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Students from Liberty and Pittsboro awarded black belt ranks

Posted Saturday, May 14, 2011

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Siler City, NC - Lucy Williams of Liberty was awarded a black belt and two other martial artists received higher black belt ranks when South Eastern Karate Association held its most recent promotion exams.

Belts and certificates were presented by Master Instructor Peggy Jolly, a seventh-degree black belt, or Seventh Dan, who has been teaching martial arts in Siler City for almost three decades.

Williams, awarded the rank of First Dan, began training more than four years ago after seeing a karate tournament on the news and wanting to learn to do what she was watching. Not only did she learn many of the techniques, but she also developed a sense of persistence that applies to life beyond the art.

"You have to be willing to stick with something and not just give up when you feel like it," says the 16-year-old black belt. "It takes sweat, persistence and the will to do something over time. You can't drop it and you can't slack off when you don't feel like showing up."

That was important when Williams broke her arm soon after beginning her training. She was out for two months and didn't want to return. But she did - and is happy with the decision.

It also was important while learning women's self-defense techniques, something she didn't like at first. Again, her perspective changed. "Now, I think it's the thing I do best," she says, "I will just throw myself in there and go at them!"

David Scotton, 47, received the rank of Second Dan. He started training with his son about eight years ago and still enjoys the physical exercise and health benefits.

He particularly enjoys practicing forms - choreographed patterns of techniques used in training - because there are so many fine details needed to execute each one properly. Whether it was through forms or other elements of training, the Liberty resident gained an appreciation for mental exercise as well.

"I have started to learn how hard it can be to control your body and your mind at the same time," he says. "Training in karate helps you to stay calm and control your emotions while your body does what is necessary for self defense."

Tristan Bland of Pittsboro was awarded the rank of Second Dan Junior, a designation used for younger students. Over the last two years, the 11-year-old discovered that once you earn a black belt, expectations increase.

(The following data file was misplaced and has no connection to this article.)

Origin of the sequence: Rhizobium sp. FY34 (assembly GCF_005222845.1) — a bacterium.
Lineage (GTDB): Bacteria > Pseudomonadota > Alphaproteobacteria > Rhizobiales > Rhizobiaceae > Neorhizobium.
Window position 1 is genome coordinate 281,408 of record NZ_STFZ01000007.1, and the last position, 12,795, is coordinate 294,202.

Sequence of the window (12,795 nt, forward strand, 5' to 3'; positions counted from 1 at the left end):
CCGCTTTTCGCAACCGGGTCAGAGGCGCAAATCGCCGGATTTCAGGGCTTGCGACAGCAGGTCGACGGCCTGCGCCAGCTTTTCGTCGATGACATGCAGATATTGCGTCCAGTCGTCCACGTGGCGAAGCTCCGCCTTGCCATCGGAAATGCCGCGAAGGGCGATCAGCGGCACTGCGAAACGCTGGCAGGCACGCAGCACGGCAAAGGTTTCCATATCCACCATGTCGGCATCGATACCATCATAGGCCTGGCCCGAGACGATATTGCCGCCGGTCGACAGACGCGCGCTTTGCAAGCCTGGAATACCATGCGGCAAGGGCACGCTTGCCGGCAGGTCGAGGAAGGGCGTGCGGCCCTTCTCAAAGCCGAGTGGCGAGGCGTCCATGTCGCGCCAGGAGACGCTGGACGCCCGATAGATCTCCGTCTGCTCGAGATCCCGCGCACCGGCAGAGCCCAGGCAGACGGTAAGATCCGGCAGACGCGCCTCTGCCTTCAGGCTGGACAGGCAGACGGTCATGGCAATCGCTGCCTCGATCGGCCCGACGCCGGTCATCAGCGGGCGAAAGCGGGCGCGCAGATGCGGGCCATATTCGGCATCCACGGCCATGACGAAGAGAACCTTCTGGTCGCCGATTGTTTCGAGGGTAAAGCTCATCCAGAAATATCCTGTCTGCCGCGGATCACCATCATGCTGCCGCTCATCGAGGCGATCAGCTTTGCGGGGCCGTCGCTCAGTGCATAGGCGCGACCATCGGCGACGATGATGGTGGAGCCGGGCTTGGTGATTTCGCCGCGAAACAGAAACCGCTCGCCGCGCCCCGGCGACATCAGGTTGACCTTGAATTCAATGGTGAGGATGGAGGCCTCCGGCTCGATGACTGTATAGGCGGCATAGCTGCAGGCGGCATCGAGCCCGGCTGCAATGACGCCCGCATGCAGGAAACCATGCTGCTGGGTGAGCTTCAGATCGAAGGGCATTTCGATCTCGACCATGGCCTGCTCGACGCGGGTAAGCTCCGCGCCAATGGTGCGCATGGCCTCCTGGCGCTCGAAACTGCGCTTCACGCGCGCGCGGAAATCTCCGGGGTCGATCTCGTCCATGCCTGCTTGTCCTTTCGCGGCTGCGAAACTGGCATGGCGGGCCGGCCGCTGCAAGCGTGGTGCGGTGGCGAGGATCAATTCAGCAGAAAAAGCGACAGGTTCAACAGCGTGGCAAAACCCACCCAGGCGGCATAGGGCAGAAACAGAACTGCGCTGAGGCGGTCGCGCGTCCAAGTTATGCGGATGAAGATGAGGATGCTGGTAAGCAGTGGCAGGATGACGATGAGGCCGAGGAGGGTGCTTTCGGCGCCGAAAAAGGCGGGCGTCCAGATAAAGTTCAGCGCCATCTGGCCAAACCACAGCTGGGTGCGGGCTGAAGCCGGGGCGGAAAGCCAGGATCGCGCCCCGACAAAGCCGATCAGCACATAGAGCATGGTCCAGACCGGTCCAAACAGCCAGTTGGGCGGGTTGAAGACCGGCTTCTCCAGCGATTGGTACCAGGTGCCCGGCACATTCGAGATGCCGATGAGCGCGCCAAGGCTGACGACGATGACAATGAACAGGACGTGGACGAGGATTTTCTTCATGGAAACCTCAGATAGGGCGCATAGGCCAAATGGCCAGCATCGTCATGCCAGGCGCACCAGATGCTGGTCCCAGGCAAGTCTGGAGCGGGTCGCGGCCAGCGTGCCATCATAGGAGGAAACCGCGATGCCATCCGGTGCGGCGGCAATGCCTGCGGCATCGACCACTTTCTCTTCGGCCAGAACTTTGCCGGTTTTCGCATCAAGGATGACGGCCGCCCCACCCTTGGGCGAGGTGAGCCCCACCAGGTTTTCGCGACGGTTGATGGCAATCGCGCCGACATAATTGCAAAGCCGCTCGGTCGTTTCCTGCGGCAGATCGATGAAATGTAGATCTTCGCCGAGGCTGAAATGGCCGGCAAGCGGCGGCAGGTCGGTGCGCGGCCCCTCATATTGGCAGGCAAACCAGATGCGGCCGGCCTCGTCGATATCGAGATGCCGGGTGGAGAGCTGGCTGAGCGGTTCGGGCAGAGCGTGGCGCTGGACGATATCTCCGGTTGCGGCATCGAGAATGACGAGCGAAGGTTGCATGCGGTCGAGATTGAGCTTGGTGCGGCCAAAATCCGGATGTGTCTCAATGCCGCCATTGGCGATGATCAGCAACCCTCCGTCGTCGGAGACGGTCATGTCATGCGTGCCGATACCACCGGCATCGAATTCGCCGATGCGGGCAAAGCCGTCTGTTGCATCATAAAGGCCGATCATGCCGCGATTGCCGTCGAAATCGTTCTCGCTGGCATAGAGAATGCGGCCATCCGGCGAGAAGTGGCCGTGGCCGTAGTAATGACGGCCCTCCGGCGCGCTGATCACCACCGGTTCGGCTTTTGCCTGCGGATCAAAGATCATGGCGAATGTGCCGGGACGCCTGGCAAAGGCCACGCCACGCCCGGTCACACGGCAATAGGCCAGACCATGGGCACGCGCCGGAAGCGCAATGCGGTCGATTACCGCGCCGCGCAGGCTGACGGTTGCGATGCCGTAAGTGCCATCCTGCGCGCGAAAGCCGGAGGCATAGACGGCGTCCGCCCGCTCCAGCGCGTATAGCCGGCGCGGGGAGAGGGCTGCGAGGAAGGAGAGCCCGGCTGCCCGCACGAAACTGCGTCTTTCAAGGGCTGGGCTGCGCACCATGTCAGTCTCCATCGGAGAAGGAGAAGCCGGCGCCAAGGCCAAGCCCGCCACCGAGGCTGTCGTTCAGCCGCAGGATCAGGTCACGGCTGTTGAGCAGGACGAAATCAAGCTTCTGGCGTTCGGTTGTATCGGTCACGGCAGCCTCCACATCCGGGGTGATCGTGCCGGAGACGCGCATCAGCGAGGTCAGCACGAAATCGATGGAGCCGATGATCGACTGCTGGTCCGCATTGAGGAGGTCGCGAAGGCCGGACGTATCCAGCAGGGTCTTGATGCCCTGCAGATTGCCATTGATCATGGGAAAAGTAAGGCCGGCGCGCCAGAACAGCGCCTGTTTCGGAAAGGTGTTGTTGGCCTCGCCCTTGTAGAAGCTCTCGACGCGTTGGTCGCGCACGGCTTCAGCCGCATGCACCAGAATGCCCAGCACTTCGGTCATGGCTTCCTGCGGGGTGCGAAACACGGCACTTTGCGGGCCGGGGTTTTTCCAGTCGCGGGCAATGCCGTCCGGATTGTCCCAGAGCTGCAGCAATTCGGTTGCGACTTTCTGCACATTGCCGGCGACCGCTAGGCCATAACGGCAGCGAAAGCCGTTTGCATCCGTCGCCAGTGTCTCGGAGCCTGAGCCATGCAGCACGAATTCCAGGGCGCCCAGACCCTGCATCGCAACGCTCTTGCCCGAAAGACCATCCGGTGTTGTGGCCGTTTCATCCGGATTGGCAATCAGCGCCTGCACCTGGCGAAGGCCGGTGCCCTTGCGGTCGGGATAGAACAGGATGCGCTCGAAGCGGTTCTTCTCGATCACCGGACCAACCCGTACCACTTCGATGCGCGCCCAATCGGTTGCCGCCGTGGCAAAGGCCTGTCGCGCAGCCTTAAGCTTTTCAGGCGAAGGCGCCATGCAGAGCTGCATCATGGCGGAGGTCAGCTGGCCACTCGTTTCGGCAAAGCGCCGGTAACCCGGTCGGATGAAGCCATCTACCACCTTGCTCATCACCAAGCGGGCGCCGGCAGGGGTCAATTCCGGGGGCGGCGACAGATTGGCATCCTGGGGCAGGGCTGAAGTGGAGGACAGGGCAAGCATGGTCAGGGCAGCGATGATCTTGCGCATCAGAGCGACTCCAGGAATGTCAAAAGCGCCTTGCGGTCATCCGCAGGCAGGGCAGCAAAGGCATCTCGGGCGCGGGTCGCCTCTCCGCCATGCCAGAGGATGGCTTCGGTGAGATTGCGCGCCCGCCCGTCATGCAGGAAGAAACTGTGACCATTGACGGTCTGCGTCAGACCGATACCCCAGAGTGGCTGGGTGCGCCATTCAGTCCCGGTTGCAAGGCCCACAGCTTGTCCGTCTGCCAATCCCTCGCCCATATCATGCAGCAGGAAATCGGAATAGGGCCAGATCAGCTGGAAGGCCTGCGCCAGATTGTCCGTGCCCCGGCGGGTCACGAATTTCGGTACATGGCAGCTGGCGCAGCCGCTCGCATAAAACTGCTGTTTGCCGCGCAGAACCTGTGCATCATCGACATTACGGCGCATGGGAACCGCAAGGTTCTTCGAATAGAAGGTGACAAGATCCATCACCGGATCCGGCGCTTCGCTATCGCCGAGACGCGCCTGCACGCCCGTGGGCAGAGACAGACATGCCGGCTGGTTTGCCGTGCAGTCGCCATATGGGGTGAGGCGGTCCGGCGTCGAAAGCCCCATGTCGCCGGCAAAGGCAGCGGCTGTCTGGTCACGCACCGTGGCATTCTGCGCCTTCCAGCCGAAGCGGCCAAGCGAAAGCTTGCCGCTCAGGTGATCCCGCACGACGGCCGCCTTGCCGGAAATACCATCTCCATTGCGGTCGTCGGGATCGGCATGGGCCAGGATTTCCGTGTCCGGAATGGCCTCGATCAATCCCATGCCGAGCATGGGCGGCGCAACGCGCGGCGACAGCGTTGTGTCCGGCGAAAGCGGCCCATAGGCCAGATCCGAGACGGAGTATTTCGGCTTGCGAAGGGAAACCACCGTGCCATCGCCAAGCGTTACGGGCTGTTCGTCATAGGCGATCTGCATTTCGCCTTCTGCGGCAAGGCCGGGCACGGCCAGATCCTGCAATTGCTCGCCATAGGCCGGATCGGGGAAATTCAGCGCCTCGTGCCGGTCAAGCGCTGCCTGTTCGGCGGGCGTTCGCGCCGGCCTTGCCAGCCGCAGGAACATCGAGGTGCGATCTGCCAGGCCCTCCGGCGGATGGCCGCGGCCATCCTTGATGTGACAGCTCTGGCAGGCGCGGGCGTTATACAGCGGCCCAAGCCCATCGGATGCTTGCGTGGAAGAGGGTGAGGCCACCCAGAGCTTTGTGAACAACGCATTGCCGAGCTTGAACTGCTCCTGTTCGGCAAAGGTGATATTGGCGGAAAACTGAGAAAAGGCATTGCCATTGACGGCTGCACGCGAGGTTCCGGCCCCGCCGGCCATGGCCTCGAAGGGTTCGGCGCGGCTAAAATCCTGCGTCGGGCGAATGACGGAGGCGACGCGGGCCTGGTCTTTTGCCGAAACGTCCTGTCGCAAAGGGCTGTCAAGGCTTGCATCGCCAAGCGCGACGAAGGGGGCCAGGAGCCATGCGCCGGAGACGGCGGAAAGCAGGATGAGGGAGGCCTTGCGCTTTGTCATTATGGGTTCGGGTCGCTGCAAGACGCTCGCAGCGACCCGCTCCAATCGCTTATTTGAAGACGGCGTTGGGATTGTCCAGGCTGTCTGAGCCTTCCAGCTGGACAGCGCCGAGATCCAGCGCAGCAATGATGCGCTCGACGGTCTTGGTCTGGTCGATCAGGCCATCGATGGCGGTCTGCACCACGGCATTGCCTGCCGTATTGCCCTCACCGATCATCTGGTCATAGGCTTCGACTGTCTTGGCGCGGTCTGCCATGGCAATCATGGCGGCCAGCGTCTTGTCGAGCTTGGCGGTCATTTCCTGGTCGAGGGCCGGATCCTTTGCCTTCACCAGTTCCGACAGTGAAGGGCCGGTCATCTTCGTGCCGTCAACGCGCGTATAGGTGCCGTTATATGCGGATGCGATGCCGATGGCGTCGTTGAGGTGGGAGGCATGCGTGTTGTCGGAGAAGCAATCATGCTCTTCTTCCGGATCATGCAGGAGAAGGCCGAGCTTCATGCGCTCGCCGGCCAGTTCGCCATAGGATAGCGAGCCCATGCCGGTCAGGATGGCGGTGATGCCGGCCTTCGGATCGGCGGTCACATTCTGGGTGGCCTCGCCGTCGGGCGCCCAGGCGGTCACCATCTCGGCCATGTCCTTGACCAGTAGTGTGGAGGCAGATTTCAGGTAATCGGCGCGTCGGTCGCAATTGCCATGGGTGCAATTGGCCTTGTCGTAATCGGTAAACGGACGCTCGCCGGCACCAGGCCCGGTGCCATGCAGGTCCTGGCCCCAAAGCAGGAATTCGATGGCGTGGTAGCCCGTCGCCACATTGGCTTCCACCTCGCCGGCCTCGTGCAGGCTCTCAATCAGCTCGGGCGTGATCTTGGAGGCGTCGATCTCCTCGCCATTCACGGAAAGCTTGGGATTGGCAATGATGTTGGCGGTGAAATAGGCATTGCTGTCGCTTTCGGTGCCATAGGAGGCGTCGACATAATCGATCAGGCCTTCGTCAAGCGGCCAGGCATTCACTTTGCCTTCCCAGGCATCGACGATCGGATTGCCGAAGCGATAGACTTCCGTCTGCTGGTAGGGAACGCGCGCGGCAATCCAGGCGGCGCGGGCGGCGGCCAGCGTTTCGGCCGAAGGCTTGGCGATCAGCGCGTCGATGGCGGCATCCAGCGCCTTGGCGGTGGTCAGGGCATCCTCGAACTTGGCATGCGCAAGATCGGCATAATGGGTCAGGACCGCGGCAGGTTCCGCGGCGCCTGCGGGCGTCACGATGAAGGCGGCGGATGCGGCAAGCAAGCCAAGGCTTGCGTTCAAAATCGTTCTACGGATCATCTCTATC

He works on his stamina by running around his yard every afternoon and has become even more determined to improve during every class session - working, for example, on the same details in forms that Scotton also enjoys.

Those details take a long time to learn, he says, but they're important because you never know when someone might attack you.

Master Jolly is encouraged when students begin to understand why things like working on details and developing self-discipline are so important in training.

"That's something we stress to students and parents," she explains. "A lot of times, people don't understand some of the rules we have. They may see them as just tradition or something that's not as important as learning a kick or a punch.

"But our students are learning to control their minds and their bodies, and they're learning to respect other people and themselves. In self-defense, those can be just as important."

Classes are held on Tuesdays and Thursdays in Siler City - with a class primarily for children from 5:30 to 6:30 p.m. and another class primarily for adults from 7 to 8:30 p.m. Liberty classes are Mondays and Thursdays from 7 to 8:30 p.m. Details are available at southeasternkarate.com.

South Eastern Karate Association has taught Korean martial arts in central North Carolina since 1982 to men and women from 5-years-old to well past retirement age. Schools in Siler City and Liberty feature instruction in self-defense and emphasize confidence, physical fitness and self-discipline.

 
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Students from Liberty and Pittsboro awarded black belt ranks
 
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